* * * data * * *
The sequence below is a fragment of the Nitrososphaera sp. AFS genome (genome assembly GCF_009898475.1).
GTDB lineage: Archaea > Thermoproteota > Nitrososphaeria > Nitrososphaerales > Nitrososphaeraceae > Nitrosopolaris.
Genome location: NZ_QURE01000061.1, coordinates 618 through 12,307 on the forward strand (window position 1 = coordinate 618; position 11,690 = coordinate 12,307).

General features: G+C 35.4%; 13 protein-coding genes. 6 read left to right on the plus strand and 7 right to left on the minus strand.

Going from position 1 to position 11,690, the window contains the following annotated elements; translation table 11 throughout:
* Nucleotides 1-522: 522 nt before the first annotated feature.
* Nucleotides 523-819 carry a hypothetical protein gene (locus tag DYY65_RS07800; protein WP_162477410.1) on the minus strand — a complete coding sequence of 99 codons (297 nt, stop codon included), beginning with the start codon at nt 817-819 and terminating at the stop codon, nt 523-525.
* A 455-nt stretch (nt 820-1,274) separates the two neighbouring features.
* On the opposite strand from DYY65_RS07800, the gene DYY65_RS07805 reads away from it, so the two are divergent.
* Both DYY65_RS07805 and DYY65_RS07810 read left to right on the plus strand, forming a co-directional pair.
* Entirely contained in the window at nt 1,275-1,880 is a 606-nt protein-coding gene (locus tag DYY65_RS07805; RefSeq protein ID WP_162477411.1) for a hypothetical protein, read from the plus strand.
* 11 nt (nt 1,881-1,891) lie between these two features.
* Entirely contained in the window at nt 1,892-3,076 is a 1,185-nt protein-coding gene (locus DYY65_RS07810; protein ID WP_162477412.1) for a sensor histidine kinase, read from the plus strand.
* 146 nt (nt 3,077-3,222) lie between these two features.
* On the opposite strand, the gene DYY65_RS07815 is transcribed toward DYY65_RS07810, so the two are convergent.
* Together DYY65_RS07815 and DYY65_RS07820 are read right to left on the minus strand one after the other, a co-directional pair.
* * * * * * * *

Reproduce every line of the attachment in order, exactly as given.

The sequence below is a fragment of the Nitrososphaera sp. AFS genome (genome assembly GCF_009898475.1).
GTDB lineage: Archaea > Thermoproteota > Nitrososphaeria > Nitrososphaerales > Nitrososphaeraceae > Nitrosopolaris.
Genome location: NZ_QURE01000061.1, coordinates 618 through 12,307 on the forward strand (window position 1 = coordinate 618; position 11,690 = coordinate 12,307).

General features: G+C 35.4%; 13 protein-coding genes. 6 read left to right on the plus strand and 7 right to left on the minus strand.

Going from position 1 to position 11,690, the window contains the following annotated elements; translation table 11 throughout:
* Nucleotides 1-522: 522 nt before the first annotated feature.
* Nucleotides 523-819 carry a hypothetical protein gene (locus tag DYY65_RS07800; protein WP_162477410.1) on the minus strand — a complete coding sequence of 99 codons (297 nt, stop codon included), beginning with the start codon at nt 817-819 and terminating at the stop codon, nt 523-525.
* A 455-nt stretch (nt 820-1,274) separates the two neighbouring features.
* On the opposite strand from DYY65_RS07800, the gene DYY65_RS07805 reads away from it, so the two are divergent.
* Both DYY65_RS07805 and DYY65_RS07810 read left to right on the plus strand, forming a co-directional pair.
* Entirely contained in the window at nt 1,275-1,880 is a 606-nt protein-coding gene (locus tag DYY65_RS07805; RefSeq protein ID WP_162477411.1) for a hypothetical protein, read from the plus strand.
* 11 nt (nt 1,881-1,891) lie between these two features.
* Entirely contained in the window at nt 1,892-3,076 is a 1,185-nt protein-coding gene (locus DYY65_RS07810; protein ID WP_162477412.1) for a sensor histidine kinase, read from the plus strand.
* 146 nt (nt 3,077-3,222) lie between these two features.
* On the opposite strand, the gene DYY65_RS07815 is transcribed toward DYY65_RS07810, so the two are convergent.
* Together DYY65_RS07815 and DYY65_RS07820 are read right to left on the minus strand one after the other, a co-directional pair.